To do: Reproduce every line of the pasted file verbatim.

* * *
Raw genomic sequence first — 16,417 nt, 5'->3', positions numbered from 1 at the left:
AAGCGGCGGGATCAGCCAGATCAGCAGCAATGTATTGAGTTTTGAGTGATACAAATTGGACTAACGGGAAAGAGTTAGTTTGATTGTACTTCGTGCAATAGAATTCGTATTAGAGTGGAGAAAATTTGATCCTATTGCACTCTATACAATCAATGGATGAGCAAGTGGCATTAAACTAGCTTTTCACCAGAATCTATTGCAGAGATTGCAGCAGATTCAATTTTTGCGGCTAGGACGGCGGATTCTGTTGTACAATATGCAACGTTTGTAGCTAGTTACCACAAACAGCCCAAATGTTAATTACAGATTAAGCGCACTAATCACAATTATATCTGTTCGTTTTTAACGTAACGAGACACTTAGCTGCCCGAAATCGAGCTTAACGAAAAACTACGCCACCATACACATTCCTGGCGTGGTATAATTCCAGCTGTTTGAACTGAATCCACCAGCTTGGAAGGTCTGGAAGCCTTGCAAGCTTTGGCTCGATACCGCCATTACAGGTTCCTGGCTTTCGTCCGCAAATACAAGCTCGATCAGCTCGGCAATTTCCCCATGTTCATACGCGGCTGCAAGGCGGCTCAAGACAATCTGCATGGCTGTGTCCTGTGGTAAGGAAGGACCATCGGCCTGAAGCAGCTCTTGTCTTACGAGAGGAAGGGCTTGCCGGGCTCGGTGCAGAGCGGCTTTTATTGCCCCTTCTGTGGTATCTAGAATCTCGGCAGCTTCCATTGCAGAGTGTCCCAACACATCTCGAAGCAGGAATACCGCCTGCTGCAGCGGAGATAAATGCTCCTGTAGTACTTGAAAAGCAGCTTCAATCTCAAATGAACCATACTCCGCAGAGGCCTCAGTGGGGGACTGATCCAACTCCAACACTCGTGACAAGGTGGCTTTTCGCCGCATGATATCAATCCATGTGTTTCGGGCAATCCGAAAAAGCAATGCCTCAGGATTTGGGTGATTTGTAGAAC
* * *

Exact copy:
Raw genomic sequence first — 16,417 nt, 5'->3', positions numbered from 1 at the left:
AAGCGGCGGGATCAGCCAGATCAGCAGCAATGTATTGAGTTTTGAGTGATACAAATTGGACTAACGGGAAAGAGTTAGTTTGATTGTACTTCGTGCAATAGAATTCGTATTAGAGTGGAGAAAATTTGATCCTATTGCACTCTATACAATCAATGGATGAGCAAGTGGCATTAAACTAGCTTTTCACCAGAATCTATTGCAGAGATTGCAGCAGATTCAATTTTTGCGGCTAGGACGGCGGATTCTGTTGTACAATATGCAACGTTTGTAGCTAGTTACCACAAACAGCCCAAATGTTAATTACAGATTAAGCGCACTAATCACAATTATATCTGTTCGTTTTTAACGTAACGAGACACTTAGCTGCCCGAAATCGAGCTTAACGAAAAACTACGCCACCATACACATTCCTGGCGTGGTATAATTCCAGCTGTTTGAACTGAATCCACCAGCTTGGAAGGTCTGGAAGCCTTGCAAGCTTTGGCTCGATACCGCCATTACAGGTTCCTGGCTTTCGTCCGCAAATACAAGCTCGATCAGCTCGGCAATTTCCCCATGTTCATACGCGGCTGCAAGGCGGCTCAAGACAATCTGCATGGCTGTGTCCTGTGGTAAGGAAGGACCATCGGCCTGAAGCAGCTCTTGTCTTACGAGAGGAAGGGCTTGCCGGGCTCGGTGCAGAGCGGCTTTTATTGCCCCTTCTGTGGTATCTAGAATCTCGGCAGCTTCCATTGCAGAGTGTCCCAACACATCTCGAAGCAGGAATACCGCCTGCTGCAGCGGAGATAAATGCTCCTGTAGTACTTGAAAAGCAGCTTCAATCTCAAATGAACCATACTCCGCAGAGGCCTCAGTGGGGGACTGATCCAACTCCAACACTCGTGACAAGGTGGCTTTTCGCCGCATGATATCAATCCATGTGTTTCGGGCAATCCGAAAAAGCAATGCCTCAGGATTTGGGTGATTTGTAGAAC